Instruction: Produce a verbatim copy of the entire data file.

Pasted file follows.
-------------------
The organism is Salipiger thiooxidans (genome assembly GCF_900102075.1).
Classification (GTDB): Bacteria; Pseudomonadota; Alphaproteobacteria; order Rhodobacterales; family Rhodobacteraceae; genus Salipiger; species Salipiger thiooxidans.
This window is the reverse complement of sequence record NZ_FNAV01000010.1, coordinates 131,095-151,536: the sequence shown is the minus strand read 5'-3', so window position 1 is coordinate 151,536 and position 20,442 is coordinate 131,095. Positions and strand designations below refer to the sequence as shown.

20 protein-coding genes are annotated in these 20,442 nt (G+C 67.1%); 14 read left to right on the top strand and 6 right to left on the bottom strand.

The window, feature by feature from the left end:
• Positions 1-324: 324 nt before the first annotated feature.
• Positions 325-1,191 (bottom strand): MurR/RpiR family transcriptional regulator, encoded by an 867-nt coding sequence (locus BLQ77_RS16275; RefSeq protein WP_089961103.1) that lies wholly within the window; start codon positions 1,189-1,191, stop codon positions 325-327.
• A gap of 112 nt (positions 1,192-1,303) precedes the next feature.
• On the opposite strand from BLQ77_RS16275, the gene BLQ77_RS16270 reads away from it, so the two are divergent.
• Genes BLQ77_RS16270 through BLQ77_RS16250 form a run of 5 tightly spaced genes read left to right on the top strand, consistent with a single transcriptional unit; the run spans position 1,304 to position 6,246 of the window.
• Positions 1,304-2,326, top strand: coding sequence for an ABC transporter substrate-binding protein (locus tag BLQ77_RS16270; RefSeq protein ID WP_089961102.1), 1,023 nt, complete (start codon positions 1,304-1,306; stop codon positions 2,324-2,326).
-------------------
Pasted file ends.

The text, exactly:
The organism is Salipiger thiooxidans (genome assembly GCF_900102075.1).
Classification (GTDB): Bacteria; Pseudomonadota; Alphaproteobacteria; order Rhodobacterales; family Rhodobacteraceae; genus Salipiger; species Salipiger thiooxidans.
This window is the reverse complement of sequence record NZ_FNAV01000010.1, coordinates 131,095-151,536: the sequence shown is the minus strand read 5'-3', so window position 1 is coordinate 151,536 and position 20,442 is coordinate 131,095. Positions and strand designations below refer to the sequence as shown.

20 protein-coding genes are annotated in these 20,442 nt (G+C 67.1%); 14 read left to right on the top strand and 6 right to left on the bottom strand.

The window, feature by feature from the left end:
• Positions 1-324: 324 nt before the first annotated feature.
• Positions 325-1,191 (bottom strand): MurR/RpiR family transcriptional regulator, encoded by an 867-nt coding sequence (locus BLQ77_RS16275; RefSeq protein WP_089961103.1) that lies wholly within the window; start codon positions 1,189-1,191, stop codon positions 325-327.
• A gap of 112 nt (positions 1,192-1,303) precedes the next feature.
• On the opposite strand from BLQ77_RS16275, the gene BLQ77_RS16270 reads away from it, so the two are divergent.
• Genes BLQ77_RS16270 through BLQ77_RS16250 form a run of 5 tightly spaced genes read left to right on the top strand, consistent with a single transcriptional unit; the run spans position 1,304 to position 6,246 of the window.
• Positions 1,304-2,326, top strand: coding sequence for an ABC transporter substrate-binding protein (locus tag BLQ77_RS16270; RefSeq protein ID WP_089961102.1), 1,023 nt, complete (start codon positions 1,304-1,306; stop codon positions 2,324-2,326).